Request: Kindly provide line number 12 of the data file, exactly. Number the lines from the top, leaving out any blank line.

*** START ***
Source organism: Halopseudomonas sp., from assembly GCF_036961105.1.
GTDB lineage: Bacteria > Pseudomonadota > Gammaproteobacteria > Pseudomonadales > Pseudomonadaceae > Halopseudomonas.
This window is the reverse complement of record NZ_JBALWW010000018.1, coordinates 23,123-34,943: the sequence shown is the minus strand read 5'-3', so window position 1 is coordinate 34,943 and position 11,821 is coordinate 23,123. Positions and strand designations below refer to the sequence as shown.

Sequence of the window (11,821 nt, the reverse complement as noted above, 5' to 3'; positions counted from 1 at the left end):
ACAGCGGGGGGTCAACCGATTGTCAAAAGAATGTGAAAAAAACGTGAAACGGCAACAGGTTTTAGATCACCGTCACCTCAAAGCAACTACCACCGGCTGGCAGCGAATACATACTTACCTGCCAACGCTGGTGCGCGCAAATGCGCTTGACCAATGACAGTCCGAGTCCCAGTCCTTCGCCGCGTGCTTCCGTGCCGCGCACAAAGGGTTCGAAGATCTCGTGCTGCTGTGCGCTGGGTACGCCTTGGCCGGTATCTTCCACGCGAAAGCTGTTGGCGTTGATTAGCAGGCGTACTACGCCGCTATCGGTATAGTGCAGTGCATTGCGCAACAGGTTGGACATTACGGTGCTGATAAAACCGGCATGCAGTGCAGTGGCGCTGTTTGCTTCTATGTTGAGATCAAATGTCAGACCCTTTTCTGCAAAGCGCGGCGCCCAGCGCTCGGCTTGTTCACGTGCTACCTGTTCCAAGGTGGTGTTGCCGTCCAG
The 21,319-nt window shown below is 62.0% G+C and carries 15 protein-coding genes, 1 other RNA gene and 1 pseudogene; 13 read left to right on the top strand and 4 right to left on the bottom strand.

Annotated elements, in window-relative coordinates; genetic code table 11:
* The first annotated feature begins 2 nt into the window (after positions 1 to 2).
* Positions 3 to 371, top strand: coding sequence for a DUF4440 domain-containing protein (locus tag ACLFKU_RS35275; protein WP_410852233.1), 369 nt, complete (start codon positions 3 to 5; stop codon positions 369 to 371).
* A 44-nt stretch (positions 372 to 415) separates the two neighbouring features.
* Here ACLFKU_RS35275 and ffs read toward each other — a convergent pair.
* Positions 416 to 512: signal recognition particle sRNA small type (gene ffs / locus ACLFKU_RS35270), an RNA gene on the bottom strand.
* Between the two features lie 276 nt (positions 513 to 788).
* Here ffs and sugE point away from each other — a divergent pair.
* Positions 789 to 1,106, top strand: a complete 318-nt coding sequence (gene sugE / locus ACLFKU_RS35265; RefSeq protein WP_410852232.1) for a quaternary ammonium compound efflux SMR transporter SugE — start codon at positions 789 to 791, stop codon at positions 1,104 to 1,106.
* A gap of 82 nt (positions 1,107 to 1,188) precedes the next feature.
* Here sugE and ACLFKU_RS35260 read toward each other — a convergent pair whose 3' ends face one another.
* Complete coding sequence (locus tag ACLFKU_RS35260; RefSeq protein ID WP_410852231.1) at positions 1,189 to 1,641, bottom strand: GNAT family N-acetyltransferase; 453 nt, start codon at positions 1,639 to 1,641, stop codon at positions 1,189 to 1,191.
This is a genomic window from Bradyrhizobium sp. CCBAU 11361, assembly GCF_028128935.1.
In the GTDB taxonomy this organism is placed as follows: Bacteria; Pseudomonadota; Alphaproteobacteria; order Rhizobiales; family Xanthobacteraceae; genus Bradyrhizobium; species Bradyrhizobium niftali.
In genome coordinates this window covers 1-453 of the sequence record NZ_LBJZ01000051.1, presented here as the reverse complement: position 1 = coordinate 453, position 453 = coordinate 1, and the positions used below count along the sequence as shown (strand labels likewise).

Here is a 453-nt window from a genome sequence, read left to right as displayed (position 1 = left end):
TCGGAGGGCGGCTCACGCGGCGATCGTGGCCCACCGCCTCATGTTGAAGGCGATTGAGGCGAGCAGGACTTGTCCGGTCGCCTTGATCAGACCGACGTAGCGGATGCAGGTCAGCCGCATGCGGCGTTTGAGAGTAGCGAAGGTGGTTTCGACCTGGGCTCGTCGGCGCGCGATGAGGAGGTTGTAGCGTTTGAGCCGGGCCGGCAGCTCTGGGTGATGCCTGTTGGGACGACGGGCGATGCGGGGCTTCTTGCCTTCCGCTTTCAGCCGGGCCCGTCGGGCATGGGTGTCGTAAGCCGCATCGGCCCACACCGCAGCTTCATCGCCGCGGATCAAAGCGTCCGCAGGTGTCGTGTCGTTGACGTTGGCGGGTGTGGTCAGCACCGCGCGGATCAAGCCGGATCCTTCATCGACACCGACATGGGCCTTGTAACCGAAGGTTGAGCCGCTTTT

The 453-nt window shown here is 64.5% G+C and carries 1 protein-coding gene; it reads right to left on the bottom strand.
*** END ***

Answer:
* Positions 416 to 512: signal recognition particle sRNA small type (gene ffs / locus ACLFKU_RS35270), an RNA gene on the bottom strand.